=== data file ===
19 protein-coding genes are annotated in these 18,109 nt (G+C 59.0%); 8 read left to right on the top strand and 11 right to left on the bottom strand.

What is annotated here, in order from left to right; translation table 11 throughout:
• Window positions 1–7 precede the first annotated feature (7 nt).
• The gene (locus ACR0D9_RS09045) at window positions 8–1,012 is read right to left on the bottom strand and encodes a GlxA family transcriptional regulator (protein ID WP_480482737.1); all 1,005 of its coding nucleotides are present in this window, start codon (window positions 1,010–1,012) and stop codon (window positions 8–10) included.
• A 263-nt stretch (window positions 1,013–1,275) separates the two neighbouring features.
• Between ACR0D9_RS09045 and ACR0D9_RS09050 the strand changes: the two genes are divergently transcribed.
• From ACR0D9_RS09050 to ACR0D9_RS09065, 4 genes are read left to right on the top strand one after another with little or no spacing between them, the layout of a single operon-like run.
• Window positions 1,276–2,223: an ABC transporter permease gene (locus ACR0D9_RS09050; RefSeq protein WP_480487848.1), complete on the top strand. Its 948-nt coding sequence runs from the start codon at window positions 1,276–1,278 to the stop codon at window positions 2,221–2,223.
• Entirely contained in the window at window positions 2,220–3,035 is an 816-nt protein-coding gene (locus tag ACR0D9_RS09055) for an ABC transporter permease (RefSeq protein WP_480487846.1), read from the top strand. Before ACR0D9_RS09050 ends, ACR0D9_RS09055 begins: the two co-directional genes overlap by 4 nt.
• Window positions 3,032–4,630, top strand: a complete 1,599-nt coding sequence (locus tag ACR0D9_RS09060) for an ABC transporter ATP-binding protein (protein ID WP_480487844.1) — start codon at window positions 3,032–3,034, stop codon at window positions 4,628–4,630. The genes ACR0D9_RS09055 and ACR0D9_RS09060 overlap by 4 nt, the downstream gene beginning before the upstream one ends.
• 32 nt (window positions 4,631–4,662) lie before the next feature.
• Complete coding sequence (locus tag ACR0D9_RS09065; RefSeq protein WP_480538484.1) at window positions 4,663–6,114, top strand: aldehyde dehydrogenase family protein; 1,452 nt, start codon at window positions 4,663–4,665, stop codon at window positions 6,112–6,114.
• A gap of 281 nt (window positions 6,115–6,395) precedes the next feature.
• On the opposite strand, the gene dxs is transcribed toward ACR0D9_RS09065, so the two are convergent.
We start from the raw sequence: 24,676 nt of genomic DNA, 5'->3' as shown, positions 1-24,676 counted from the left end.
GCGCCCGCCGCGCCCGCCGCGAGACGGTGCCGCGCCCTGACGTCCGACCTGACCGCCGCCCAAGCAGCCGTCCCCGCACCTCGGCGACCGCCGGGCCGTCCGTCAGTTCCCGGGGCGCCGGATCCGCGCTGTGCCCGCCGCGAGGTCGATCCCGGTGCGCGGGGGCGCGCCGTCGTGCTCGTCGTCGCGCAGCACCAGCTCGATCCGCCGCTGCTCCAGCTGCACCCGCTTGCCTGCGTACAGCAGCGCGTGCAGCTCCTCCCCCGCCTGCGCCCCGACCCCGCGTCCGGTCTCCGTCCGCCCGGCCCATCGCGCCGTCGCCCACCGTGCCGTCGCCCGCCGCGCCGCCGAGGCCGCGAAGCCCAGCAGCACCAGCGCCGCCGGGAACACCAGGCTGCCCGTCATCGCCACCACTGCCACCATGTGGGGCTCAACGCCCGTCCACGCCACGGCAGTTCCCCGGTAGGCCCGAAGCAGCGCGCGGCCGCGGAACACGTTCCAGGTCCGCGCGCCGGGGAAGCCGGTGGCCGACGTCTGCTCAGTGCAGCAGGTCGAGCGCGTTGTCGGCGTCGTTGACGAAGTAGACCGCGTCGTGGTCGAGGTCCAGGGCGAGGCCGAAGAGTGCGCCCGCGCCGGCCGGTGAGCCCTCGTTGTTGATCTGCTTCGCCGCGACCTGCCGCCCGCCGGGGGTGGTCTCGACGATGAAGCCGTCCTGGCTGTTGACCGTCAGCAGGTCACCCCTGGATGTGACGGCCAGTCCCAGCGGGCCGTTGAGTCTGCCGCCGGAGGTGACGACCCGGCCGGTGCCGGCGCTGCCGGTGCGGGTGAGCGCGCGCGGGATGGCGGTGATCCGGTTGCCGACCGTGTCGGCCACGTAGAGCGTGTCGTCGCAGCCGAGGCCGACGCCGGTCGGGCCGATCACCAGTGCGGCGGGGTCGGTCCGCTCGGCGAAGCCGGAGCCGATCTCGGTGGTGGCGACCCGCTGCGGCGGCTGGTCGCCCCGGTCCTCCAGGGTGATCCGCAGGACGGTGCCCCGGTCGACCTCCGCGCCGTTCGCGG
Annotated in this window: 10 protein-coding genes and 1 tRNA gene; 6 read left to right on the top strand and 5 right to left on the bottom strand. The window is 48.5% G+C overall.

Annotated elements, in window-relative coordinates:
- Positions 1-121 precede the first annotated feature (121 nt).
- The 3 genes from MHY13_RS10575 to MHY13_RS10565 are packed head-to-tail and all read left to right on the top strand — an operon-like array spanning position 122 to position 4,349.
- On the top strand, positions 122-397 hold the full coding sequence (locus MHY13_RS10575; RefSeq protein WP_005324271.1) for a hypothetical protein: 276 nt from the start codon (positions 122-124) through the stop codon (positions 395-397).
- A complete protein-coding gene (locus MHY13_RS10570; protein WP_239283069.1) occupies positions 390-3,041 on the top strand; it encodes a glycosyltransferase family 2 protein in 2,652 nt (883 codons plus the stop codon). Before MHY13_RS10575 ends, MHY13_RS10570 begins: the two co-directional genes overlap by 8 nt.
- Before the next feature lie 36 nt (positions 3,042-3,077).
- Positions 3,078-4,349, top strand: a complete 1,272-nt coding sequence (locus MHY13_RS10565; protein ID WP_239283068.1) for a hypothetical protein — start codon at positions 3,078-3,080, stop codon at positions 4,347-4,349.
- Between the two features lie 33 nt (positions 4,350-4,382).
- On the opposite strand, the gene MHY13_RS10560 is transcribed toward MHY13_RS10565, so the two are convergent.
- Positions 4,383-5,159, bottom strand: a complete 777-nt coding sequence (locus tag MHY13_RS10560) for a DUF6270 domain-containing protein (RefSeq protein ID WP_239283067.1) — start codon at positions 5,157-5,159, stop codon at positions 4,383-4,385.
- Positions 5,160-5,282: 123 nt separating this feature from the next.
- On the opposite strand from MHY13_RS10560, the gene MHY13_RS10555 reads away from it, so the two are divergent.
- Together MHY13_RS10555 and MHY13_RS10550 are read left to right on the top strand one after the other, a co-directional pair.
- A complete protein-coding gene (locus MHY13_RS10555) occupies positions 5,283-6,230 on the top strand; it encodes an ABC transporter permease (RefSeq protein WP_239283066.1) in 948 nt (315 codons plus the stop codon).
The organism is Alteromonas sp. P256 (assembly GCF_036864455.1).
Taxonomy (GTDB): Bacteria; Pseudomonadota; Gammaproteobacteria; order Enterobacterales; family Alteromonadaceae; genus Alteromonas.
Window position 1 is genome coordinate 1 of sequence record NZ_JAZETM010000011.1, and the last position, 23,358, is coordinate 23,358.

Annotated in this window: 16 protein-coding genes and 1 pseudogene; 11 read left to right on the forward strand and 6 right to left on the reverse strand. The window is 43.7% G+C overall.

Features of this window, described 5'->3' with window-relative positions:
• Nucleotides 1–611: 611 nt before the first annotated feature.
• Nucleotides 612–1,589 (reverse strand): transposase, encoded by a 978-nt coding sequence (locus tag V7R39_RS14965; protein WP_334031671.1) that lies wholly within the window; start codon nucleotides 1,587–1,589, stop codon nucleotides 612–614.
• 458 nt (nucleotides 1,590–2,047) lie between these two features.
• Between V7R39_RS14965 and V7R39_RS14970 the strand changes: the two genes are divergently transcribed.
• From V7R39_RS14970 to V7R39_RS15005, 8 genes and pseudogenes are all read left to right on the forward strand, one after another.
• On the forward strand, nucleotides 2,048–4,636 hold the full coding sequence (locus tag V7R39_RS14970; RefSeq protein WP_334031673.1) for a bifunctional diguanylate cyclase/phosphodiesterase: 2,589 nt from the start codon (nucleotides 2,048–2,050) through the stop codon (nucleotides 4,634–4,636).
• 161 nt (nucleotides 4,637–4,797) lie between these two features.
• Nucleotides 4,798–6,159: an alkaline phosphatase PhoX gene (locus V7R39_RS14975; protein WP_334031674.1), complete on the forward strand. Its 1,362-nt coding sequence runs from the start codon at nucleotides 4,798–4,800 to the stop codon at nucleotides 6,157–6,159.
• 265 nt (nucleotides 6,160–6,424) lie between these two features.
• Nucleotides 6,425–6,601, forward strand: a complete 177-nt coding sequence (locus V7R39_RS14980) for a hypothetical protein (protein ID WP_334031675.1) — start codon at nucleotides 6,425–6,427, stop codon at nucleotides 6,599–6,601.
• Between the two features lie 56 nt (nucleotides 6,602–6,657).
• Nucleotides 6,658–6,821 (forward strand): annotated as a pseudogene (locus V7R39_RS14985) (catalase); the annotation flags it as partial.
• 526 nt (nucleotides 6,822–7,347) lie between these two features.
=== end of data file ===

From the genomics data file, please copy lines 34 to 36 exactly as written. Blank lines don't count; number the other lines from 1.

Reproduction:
Window position 1 is genome coordinate 1 of sequence record NZ_JAZETM010000011.1, and the last position, 23,358, is coordinate 23,358.

Annotated in this window: 16 protein-coding genes and 1 pseudogene; 11 read left to right on the forward strand and 6 right to left on the reverse strand. The window is 43.7% G+C overall.

Features of this window, described 5'->3' with window-relative positions: